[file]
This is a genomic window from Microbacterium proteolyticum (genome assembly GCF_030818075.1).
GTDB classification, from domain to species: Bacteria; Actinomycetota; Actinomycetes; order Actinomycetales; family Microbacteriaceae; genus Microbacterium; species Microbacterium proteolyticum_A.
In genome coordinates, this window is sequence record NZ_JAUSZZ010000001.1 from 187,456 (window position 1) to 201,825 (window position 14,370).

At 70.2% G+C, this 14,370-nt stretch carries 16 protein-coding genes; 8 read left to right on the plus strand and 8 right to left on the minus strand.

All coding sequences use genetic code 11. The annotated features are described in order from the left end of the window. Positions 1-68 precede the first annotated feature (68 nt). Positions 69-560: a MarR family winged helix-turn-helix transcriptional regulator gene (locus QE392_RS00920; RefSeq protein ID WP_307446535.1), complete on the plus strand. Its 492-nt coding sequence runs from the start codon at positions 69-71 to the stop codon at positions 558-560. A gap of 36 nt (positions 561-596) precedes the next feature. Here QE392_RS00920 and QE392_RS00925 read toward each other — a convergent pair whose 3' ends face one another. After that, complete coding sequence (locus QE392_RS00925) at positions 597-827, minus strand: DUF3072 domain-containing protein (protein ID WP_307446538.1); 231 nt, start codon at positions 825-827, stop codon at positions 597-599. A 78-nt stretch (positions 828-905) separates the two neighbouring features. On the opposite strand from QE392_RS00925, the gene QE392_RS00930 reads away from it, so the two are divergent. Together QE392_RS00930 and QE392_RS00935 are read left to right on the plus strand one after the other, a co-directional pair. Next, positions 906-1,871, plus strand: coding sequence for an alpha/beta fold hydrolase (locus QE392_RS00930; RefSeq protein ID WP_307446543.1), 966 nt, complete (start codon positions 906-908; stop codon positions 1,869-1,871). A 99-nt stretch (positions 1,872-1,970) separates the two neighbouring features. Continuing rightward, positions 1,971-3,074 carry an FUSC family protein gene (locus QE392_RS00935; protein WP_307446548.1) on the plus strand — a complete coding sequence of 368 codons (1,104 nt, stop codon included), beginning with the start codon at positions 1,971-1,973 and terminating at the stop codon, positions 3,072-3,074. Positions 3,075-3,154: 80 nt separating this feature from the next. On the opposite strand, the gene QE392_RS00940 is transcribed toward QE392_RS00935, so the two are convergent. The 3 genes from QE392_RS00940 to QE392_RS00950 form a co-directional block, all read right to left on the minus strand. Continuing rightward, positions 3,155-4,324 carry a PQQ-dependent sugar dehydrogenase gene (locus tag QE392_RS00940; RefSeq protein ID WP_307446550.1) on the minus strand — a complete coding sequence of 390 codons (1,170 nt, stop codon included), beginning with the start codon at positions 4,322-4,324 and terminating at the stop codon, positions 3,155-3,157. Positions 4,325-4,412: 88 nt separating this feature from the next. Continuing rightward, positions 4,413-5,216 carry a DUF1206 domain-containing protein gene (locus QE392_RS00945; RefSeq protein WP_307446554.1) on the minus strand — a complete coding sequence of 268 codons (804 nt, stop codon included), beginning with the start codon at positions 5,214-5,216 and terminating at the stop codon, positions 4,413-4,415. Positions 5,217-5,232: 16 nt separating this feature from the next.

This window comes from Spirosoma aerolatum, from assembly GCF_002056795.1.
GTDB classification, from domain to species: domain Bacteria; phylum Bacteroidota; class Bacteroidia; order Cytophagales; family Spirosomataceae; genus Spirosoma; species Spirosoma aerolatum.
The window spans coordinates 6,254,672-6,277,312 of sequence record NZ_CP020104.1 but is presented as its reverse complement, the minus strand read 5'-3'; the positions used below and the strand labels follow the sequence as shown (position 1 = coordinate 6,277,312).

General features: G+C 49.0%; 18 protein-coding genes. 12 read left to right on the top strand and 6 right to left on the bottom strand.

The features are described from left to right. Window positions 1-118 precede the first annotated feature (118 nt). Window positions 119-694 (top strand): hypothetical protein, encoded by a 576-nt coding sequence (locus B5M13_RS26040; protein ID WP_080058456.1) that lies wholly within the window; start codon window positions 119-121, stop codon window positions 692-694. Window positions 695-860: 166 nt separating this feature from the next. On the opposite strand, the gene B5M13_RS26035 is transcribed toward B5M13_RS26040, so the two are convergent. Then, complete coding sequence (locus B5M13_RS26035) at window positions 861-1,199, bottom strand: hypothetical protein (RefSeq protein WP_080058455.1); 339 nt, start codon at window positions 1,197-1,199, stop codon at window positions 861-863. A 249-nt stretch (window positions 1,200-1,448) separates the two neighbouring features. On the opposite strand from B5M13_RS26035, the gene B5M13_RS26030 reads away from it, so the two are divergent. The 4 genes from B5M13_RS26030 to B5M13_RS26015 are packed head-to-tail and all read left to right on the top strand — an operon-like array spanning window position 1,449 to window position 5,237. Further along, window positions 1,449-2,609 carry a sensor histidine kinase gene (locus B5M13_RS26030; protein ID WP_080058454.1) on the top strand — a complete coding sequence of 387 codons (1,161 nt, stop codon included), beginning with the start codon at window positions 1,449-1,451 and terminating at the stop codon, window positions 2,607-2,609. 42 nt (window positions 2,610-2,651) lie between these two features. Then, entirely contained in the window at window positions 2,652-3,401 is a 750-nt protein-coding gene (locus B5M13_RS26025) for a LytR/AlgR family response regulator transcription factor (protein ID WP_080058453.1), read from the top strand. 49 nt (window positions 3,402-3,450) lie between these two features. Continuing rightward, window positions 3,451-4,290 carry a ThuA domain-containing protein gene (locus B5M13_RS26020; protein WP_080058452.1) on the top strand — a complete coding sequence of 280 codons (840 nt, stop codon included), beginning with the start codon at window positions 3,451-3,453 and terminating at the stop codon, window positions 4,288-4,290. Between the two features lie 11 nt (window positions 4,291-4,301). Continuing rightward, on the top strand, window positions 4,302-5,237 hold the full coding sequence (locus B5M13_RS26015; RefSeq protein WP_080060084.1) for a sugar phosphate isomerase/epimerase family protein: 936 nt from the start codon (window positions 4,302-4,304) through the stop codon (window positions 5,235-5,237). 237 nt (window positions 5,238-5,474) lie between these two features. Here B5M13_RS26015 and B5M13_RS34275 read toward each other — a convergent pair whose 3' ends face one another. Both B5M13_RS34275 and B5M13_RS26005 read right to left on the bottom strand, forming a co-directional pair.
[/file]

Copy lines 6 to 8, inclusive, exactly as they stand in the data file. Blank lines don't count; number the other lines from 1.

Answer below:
This window comes from Spirosoma aerolatum, from assembly GCF_002056795.1.
GTDB classification, from domain to species: domain Bacteria; phylum Bacteroidota; class Bacteroidia; order Cytophagales; family Spirosomataceae; genus Spirosoma; species Spirosoma aerolatum.
The window spans coordinates 6,254,672-6,277,312 of sequence record NZ_CP020104.1 but is presented as its reverse complement, the minus strand read 5'-3'; the positions used below and the strand labels follow the sequence as shown (position 1 = coordinate 6,277,312).